Thanks in part to the 10th International Railway Congress taking place in Britain, that year, the LNER Centenary celebrations attracted word- wide attention, in a way that the LMS Liverpool and Manchester Centenary, and the Great Western failed to quite match.
Wednesday 1st July
The LNER was never a prosperous undertaking, but whenever the opportunity offered to promote itself, it did so with superb attention to detail and panache. With the LNER managment structure composed of three divisions, each with a measure of autonomy, the lead in this instance fell to the North Eastern, under Divisional General Manager, George Davidson, who was on their arrival at Darlington Bank Top first LNER officer to be presented to the Duke and Duchess of York (themselves an appropriate choice of Royal Sponsors, given that before her marriage, the Duchess had been Lady Elizabeth Bowes Lyon, with many family connections in the North East). Mr. Davidson accompanied the party by motor car to Faverdale Wagon Works, for a visit to the Exhibition. It should be noted that all these events were timed to the nearest MINUTE! At the works entrance, the party were received by William Whitelaw, Chairman of the LNER, Lord Faringdon, Deputy Chairman and Sir Ralph Wedgwood, Chief General Manager.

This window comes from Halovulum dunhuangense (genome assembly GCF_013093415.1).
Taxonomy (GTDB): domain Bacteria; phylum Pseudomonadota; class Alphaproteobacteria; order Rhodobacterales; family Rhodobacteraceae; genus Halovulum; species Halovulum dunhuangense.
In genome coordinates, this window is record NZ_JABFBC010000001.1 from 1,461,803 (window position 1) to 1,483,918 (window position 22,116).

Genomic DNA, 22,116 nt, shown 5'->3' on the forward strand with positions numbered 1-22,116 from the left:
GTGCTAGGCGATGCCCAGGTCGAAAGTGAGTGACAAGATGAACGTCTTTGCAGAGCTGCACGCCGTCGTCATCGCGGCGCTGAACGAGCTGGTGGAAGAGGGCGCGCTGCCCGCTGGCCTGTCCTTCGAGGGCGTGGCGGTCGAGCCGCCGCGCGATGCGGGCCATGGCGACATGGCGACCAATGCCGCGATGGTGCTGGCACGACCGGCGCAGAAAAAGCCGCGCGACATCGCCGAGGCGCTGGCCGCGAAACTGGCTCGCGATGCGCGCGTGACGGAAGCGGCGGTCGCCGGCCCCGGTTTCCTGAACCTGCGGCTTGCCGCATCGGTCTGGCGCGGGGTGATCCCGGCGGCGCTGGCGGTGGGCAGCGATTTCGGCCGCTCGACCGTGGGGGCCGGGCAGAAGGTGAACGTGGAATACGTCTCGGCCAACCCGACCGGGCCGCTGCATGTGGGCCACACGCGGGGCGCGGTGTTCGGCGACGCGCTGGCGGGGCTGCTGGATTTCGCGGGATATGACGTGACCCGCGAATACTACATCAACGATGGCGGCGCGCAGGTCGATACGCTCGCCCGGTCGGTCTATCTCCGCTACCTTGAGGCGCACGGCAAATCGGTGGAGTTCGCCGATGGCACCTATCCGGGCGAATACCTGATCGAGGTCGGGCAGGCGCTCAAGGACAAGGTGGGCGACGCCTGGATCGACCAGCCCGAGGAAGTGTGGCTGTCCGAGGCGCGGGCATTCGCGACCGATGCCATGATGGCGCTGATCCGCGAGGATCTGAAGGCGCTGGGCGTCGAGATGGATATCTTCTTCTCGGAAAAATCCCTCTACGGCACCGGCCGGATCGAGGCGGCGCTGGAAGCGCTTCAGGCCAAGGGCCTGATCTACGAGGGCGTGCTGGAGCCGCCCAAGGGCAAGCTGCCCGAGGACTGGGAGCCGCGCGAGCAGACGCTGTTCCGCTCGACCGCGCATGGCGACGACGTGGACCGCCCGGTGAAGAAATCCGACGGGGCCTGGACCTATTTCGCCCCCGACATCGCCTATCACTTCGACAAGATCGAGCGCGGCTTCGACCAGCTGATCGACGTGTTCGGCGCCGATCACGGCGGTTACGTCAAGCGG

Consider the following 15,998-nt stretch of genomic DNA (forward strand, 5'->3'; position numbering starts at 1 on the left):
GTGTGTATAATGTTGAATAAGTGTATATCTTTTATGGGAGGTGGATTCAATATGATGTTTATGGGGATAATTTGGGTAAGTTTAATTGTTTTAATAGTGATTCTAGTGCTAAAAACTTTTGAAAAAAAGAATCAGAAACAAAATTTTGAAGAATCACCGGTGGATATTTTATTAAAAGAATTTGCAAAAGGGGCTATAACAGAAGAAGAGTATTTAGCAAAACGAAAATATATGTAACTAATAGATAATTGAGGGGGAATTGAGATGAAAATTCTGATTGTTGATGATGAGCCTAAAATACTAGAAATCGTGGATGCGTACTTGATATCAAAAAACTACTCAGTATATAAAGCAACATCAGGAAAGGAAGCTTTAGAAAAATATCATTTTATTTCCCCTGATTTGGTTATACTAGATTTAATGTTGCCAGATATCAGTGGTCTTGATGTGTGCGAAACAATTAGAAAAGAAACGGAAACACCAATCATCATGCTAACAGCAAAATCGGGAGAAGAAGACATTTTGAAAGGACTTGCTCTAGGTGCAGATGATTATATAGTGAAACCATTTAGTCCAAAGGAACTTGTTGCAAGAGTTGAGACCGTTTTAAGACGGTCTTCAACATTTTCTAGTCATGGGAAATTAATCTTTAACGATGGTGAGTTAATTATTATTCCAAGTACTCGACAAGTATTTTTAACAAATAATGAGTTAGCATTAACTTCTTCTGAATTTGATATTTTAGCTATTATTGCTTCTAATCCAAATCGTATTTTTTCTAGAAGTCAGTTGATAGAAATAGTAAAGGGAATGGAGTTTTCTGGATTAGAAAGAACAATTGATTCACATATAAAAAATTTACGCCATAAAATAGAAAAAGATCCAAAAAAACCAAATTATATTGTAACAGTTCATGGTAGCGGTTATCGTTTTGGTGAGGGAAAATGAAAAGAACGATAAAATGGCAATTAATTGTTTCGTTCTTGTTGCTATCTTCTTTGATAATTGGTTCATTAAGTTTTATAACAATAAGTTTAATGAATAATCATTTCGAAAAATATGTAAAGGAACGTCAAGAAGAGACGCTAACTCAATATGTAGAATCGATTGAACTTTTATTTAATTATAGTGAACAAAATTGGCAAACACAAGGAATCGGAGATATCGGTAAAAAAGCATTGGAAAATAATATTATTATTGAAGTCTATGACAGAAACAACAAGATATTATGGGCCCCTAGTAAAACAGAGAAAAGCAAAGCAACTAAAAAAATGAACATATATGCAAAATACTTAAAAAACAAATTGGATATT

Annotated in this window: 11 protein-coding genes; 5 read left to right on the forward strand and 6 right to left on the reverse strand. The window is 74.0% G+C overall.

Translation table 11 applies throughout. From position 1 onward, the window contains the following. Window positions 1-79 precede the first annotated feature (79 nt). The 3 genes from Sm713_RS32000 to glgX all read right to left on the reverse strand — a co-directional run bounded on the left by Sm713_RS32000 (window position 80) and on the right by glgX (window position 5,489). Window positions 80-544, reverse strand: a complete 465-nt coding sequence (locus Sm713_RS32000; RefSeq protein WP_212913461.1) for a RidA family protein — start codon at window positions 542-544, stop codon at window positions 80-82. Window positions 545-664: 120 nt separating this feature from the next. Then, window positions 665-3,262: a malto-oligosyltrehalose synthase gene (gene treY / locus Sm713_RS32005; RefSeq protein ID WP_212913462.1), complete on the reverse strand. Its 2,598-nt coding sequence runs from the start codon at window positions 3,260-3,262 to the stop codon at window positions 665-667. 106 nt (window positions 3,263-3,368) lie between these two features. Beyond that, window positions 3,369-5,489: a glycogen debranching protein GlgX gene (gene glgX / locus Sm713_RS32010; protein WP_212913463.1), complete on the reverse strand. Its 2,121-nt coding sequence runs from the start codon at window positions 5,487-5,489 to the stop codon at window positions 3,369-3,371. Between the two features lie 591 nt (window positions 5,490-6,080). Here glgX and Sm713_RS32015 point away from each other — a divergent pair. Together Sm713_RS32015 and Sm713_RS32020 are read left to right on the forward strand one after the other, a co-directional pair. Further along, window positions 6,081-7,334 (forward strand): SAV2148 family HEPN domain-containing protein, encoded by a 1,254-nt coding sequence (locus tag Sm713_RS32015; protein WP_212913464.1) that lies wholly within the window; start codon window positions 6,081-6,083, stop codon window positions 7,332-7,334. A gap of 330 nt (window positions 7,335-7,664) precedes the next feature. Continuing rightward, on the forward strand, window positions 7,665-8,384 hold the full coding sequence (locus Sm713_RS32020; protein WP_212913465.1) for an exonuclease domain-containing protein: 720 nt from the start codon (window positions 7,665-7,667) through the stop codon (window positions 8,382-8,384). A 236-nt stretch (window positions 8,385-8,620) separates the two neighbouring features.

After speeches and a brief opening ceremony (at 3-23pm! Perhaps in deference to the Duke’s difficulty in public speaking, he merely had to declare the exhibition open) their Royal Party viewed the Exhibition from 3.30 pm (Mr. Nigel Gresley, Chief Mechanical Engineer, was on hand to explain some of the exhibits) before departing, again by motor car at 4.15 pm. Five minutes were allowed for leaving the Exhibition to reaching the motor cars at the gate. The Exhibition then opened to the public.
There were 353 pictures and prints, 21 framed cases and glass topped tables of documents and small exhibits, 96 items of signalling equipment, and 45 samples of permanent way materials and equipment. There were 64 models of locomotives and rolling stockrks and in the yard outside 105 full sized engines, carriages and wagons.
The catalogue provides a comprehensive list of all the exhibits, many of the smaller items of LNER origin went to form a nucleus of the first York Railway Museum.
The venue, Faverdale Wagon Works, was only a couple of years old, so would not have required too much sprucing up, particularly as a major part of the activity was woodworking.
As a retired former railwayman, specialising in Public Relations, having been involved in events ranging from my first solo effort, the opening of a new Concourse at Leeds City, (since demolished!) through to the inauguration of electric train services from Kings Cross to Leeds, with innumerable station openings, loco and power car namings, Royal Visits, and a major role in “Rail 150”, I can only say that I am full of admiration for what my predecessors achieved.